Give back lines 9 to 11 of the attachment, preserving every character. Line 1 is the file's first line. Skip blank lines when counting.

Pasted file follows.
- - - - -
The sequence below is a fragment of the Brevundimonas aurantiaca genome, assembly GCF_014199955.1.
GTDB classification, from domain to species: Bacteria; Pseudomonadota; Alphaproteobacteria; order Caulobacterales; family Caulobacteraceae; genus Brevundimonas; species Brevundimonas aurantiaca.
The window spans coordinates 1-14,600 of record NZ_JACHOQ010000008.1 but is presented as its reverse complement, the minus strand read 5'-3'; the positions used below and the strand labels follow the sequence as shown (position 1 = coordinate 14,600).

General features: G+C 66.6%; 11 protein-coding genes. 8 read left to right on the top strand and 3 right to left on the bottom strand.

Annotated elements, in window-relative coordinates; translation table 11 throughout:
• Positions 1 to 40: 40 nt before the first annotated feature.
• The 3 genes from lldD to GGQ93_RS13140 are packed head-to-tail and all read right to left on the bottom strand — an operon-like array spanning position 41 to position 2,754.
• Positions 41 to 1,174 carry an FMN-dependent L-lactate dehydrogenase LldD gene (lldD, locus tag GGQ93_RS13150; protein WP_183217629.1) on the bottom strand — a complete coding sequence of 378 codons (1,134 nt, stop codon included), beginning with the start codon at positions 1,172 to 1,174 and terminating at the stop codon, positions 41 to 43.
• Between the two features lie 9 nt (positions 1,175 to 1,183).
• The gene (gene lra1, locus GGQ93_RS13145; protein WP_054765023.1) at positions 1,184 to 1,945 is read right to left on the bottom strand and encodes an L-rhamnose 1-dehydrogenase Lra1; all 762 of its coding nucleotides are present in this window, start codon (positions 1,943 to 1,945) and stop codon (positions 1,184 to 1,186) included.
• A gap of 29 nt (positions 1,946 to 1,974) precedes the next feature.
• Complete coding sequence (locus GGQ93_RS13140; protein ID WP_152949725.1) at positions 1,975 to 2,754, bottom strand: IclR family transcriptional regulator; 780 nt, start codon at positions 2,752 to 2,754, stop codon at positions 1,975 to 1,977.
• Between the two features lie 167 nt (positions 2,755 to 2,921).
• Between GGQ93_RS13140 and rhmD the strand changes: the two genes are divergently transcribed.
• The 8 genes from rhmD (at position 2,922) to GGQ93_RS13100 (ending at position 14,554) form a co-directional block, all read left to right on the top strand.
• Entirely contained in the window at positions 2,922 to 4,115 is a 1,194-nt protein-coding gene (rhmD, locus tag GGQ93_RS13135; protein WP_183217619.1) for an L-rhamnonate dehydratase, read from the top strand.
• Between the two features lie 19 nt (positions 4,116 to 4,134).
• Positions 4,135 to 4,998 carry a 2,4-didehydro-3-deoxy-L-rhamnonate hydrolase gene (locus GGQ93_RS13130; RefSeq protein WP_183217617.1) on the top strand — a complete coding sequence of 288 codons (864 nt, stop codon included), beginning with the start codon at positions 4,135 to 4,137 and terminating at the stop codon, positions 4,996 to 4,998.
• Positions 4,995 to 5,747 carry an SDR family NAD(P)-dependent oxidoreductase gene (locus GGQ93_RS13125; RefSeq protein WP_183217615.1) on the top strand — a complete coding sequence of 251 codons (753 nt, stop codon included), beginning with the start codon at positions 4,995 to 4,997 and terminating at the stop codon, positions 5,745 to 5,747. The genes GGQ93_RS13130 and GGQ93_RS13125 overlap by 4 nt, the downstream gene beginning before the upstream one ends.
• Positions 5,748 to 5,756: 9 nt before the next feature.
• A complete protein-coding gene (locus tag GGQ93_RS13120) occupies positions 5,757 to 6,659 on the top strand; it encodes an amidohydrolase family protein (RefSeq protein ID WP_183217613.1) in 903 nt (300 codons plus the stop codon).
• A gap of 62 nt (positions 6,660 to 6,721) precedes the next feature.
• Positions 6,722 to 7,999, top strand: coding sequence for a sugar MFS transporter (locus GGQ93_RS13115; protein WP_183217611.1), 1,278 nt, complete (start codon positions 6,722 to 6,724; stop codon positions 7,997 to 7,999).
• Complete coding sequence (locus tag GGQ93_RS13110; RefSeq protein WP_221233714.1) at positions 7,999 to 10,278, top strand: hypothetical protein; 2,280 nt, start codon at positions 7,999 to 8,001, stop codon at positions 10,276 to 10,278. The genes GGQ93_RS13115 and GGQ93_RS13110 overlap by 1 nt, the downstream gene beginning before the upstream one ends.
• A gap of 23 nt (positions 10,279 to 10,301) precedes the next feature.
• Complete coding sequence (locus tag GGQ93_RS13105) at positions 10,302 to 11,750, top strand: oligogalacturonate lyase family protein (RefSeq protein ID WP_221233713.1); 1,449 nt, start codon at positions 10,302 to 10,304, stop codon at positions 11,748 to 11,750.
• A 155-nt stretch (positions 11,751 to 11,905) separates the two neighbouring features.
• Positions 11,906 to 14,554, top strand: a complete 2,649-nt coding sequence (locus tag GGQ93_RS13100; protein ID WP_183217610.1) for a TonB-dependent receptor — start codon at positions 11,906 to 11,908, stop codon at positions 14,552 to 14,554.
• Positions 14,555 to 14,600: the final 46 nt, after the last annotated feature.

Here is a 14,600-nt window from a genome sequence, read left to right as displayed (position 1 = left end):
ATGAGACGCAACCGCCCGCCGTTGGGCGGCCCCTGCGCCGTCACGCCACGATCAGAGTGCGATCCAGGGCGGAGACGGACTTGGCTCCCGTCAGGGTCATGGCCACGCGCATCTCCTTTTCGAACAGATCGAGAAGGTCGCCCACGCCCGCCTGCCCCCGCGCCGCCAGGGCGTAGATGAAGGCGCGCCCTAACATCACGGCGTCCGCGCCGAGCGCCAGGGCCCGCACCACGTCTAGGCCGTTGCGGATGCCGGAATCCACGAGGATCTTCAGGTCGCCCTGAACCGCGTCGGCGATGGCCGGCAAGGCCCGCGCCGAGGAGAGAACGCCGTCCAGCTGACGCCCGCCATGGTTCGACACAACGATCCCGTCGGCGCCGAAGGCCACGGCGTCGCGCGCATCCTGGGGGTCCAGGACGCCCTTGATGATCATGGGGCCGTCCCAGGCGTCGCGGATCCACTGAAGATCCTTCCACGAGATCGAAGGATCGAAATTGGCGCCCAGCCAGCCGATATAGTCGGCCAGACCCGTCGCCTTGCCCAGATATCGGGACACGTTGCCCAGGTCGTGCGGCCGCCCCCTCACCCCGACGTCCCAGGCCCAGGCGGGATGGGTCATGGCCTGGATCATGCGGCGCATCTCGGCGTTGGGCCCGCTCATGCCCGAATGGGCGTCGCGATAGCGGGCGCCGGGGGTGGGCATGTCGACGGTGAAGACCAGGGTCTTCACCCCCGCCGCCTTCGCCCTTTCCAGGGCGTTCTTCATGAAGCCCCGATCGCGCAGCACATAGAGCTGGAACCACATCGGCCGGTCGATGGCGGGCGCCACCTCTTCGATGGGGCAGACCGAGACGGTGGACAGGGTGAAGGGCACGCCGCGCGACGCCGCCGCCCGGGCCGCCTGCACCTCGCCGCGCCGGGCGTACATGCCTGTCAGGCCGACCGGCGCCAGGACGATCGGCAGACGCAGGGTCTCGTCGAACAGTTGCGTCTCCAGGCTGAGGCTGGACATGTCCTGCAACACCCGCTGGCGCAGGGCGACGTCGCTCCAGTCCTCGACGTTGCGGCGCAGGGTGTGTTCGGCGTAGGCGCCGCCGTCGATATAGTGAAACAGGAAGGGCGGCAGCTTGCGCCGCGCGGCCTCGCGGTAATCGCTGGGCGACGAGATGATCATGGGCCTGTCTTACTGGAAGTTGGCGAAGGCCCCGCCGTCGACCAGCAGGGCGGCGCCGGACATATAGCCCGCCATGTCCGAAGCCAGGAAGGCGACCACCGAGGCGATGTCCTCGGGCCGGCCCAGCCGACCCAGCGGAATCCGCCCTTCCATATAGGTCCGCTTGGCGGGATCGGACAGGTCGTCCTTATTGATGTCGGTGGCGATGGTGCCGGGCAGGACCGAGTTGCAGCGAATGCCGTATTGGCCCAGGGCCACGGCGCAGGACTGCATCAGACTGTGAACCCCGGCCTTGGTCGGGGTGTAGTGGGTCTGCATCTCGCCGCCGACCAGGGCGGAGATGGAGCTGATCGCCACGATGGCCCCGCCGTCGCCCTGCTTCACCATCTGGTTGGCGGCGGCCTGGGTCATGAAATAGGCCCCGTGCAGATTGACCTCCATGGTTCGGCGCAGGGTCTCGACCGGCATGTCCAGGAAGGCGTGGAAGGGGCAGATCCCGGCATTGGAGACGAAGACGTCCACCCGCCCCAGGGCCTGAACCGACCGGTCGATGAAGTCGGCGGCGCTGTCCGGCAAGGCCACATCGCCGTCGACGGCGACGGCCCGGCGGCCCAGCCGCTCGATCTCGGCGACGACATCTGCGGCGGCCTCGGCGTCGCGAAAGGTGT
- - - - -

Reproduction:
• Between the two features lie 9 nt (positions 1,175 to 1,183).
• The gene (gene lra1, locus GGQ93_RS13145; protein WP_054765023.1) at positions 1,184 to 1,945 is read right to left on the bottom strand and encodes an L-rhamnose 1-dehydrogenase Lra1; all 762 of its coding nucleotides are present in this window, start codon (positions 1,943 to 1,945) and stop codon (positions 1,184 to 1,186) included.
• A gap of 29 nt (positions 1,946 to 1,974) precedes the next feature.